just recently i had a bad ant problem, they totally destroyed my zuchinni a few weeks ago, i had it in a container which they infiltrated and built a nest in, so basically i just soaked the whole nest in water for a couple of hours to drown them, well they came back a few days ago, maybe a different colony or something, but this time i had just harvested a large batch of jalapenos so i put them in a blender with water and mixed it up and put it in a spray bottle and sprayed the sh*t out of their little ant pathways and roads, as well as pouring some into the tops of the bamboo they were trying to colonize, this is an organic method i found online recently and seems to deter the ants from any area engulfed in the fumes of jalapenos, the reasoning being that ants are superiorly sensitive to smells, as well as jalapeno juice (esp home growns) being HOT

anyways, yesterday they were still trying to set up their colony as much as they could in areas that the juice either didn't reach or had dried sufficiently during the night, so i had to saw off the peice of bamboo where they were congregating and throw it as far away from my garden as possible (i hate killing bugs of almost any kind, i have a likeness for ants so i'd rather just send them to live somewhere far away than kill them)

basically, my point being the conclusion of my ant battles that i discussed with my girlfriend that there is a major difference between organic gardening methods and the average "go buy chemicals" methods

i have heard of some great organic gardening methods, such as to get rid of gnats and misquitos grow lavendar, they hate the smell and will not go near it, thus surounding your backyard with the herb or similiar herbs that they don't like will create an enviroment they won't want to stay in, i have heard or putting ash on your vegetables to keep certain bugs detered, i have heard of MANY great and GENIUS ideas for organic gardens, but they all have one flaw and that is that they work for a period of time much less than their counterpoint (man made chemicals)

when the bug man comes and sprays every 6 months, you're garanteed 6 months of bug free time, that's how chemicals work, 1. very powerful 2. long lasting

organic methods, of almost any kind, WORK JUST AS WELL except for the fact that they work extremely shorter! the jalapeno juice method i used really worked, except that over a two day period the juice dries and the insects it detered are free to come back, so you have to use it ANY time you have a bug problem which could mean implementing it, or any other organic method, about a couple times a month or week, NOT like the 6 month chemical treatments we are used to

i know, that seems off topic, and doesn't really answer your question a bout weeding, but i just wanted to clarify something that i realized:

organic gardening methods do work, but you have to expect them to be more time consuming as well as perhaps require more elbow grease and mental commitment (if you aren't smarter than the enemy, they will defeat you)

as far as weeding, the best method i know is to weed the ground really well BEFORE you plant seeds or seedling, THEN use a shovel to work and mix the ground (mixing in manure if you would like to add some organic nutrients, your plants will thank you) and mix the soil about a foot and a half deep at least, then wait a day or two and inspect if any weeds have survived under the top of the soil and started growing again, if they have repeat the process, probably doing that twice is about as close to perfect as you can get, the point being to mix and blend the soil so well to obliterate the weed roots that new weeds would grow from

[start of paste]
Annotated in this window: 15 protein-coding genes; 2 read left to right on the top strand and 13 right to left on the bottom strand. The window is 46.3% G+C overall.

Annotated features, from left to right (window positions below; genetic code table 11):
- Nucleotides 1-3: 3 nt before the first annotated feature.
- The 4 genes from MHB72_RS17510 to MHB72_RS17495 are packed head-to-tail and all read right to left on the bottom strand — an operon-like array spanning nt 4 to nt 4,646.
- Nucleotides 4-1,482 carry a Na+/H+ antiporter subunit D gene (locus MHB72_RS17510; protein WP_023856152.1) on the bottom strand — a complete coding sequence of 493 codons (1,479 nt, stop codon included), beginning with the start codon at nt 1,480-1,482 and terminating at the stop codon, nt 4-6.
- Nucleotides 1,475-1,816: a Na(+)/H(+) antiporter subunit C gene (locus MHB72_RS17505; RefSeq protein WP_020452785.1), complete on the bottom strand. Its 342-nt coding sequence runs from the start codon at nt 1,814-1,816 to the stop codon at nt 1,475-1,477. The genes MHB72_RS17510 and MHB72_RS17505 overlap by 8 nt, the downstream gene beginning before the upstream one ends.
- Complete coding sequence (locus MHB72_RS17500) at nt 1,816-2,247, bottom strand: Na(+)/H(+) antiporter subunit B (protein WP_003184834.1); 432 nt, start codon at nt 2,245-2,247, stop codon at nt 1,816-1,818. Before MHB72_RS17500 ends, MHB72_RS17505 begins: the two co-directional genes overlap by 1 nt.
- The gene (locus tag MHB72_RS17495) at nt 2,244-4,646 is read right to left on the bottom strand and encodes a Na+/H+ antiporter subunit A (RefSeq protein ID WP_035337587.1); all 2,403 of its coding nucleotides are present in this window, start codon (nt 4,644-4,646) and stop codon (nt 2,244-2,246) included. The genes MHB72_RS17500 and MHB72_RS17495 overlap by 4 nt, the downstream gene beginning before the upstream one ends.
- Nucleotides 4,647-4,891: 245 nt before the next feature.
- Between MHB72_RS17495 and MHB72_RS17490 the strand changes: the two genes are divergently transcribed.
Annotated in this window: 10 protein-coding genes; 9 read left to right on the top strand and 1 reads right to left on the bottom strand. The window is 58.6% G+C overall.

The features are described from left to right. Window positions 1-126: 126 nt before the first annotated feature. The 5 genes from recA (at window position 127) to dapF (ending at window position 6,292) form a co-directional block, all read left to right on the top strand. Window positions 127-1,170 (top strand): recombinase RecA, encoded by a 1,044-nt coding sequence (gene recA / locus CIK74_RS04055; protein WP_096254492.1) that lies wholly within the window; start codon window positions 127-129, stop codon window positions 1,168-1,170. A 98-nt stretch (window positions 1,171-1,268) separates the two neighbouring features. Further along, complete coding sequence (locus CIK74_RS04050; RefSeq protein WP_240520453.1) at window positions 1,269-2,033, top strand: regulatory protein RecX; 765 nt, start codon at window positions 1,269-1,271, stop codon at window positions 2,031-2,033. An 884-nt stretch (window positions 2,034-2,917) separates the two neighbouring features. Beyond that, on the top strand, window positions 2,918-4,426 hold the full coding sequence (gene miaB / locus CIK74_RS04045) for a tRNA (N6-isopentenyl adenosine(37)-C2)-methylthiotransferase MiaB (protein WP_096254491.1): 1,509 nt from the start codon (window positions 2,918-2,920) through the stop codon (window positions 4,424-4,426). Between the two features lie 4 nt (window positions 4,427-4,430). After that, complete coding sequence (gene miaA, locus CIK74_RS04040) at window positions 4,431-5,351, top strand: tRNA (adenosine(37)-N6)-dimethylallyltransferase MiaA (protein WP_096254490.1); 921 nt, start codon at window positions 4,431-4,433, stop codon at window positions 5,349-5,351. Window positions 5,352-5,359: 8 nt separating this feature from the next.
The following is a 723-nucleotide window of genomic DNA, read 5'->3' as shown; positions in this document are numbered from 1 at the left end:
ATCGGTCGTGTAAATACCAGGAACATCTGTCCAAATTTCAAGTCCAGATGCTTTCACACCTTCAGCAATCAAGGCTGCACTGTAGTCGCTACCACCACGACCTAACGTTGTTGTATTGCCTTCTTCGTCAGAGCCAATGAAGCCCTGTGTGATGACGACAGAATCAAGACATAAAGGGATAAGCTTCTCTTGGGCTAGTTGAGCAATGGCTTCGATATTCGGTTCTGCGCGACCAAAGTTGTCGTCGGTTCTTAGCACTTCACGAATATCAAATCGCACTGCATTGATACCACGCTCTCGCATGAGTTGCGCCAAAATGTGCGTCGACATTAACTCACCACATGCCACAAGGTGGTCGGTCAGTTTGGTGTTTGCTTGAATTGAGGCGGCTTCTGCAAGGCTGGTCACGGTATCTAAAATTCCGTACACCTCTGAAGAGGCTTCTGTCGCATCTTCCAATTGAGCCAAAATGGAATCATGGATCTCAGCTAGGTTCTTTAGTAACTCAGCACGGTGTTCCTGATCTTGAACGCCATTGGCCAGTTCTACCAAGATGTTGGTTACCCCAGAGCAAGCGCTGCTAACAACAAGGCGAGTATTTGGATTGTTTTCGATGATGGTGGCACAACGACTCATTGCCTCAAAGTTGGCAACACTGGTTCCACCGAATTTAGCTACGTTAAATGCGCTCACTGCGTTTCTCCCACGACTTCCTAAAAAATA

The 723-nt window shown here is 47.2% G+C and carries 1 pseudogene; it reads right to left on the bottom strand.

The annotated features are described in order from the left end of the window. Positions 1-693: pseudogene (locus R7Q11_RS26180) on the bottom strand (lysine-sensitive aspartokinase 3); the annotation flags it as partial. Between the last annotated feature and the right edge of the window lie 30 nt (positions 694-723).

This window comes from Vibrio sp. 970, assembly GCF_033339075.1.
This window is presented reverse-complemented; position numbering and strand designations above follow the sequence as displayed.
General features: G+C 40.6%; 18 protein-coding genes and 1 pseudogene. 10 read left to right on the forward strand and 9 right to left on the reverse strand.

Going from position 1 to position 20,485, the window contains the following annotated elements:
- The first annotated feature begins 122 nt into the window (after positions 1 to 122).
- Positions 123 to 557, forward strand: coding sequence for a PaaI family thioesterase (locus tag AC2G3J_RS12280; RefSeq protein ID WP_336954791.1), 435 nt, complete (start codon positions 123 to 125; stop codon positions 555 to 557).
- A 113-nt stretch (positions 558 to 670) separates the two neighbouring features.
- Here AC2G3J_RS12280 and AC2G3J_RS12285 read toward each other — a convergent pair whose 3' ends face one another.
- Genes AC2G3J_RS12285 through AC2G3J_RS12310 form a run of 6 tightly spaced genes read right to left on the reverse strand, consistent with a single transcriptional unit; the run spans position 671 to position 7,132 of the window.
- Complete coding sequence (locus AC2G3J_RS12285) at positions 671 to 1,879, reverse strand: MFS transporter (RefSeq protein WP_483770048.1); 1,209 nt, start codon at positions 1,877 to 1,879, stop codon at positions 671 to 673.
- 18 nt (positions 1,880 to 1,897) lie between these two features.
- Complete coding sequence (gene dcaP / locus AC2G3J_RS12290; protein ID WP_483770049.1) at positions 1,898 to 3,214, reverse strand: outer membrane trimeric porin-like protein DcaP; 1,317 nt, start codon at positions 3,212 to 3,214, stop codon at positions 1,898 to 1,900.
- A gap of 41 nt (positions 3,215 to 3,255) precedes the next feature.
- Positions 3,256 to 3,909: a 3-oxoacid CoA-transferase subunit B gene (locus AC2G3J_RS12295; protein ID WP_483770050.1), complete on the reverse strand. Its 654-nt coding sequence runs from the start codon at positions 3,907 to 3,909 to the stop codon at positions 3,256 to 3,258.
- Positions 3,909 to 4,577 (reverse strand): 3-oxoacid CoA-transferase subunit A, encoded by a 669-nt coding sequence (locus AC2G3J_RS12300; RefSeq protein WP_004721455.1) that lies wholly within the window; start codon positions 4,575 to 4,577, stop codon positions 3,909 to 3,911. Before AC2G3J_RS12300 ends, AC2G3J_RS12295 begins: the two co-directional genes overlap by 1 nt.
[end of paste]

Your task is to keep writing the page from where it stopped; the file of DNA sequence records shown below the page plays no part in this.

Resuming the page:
after that it's like i said: organic gardening is an endless pursuit, expect to be weeding at any sign of weeds, and don't be lazy like me and wait till it gets really bad to weed, it's easier to just pick a few weeds here and there a day than spend a whole day every weekend weeding your whole garden!

also, maybe bending at the knees will help your back?

good luck and happy gardening

posted on Jun, 13 2010 @ 02:07 PM
reply to post by nixie_nox

I am in Northeastern Oklahoma, and I have a lot of that hard clay, sandstone, red dirt, and a few sandy areas. The first time I tried to grow anything it was a dismal failure.

Here are some of the things that have turned my gardening around.

1. A "compost" pile. Mine is just a piece of fence in a circle. I toss the straw and chicken litter, weeds, vegetable scraps, old chicken feed that didn't get eaten, grass cuttings, old hay, and even sticks and rotten wood on the pile. I don't turn it or anything. After a while the bottom of the pile becomes rich black "dirt," and that's when I shovel some out of the bottom and add it to the soil in the garden.

2. Aged horse manure. Luckily I have a horse and therefore an endless supply of manure, but likely anyone with horses will happily let you have some manure for free. When I clean up the "paddock" I toss it on a pile, and every six months or so I start a new pile. After a year or so, the old pile is once again more like black dirt than manure, especially at the bottom. It, too, gets added into the garden soil and tilled in.

3. Wood ashes. We have a wood stove, and in the winter I periodically empty the ash bucket by sprinkling it over the garden area. In the Spring the ashes get tilled into the soil along with everything else.

After just two years (this is our 3rd Spring/Summer here), my garden area is now rich black loamy soil with lots of earthworms and my vegetables grow like weeds. And it didn't cost me a penny or involve the use of any artificial fertilizers.

posted on Jun, 13 2010 @ 02:11 PM
Hay bales and container gardens are great if you have limited space. Both alternatives are great if you have back problems which prevent you from doing regular garden maintenance. Container gardening requires more watering, but other than that, it is pretty much maintenance free. I would suggest reading Mel Bartholomew's "Square Foot Gardening". A book worth buying. Mel offers a wealth of information that makes gardening fun and easy. When weeding your garden you must get to the "root" of the problem. Don't just pull the top of the weed off because it will reappear in a matter of days. Dig with a hoe and remove entire root. Happy gardening!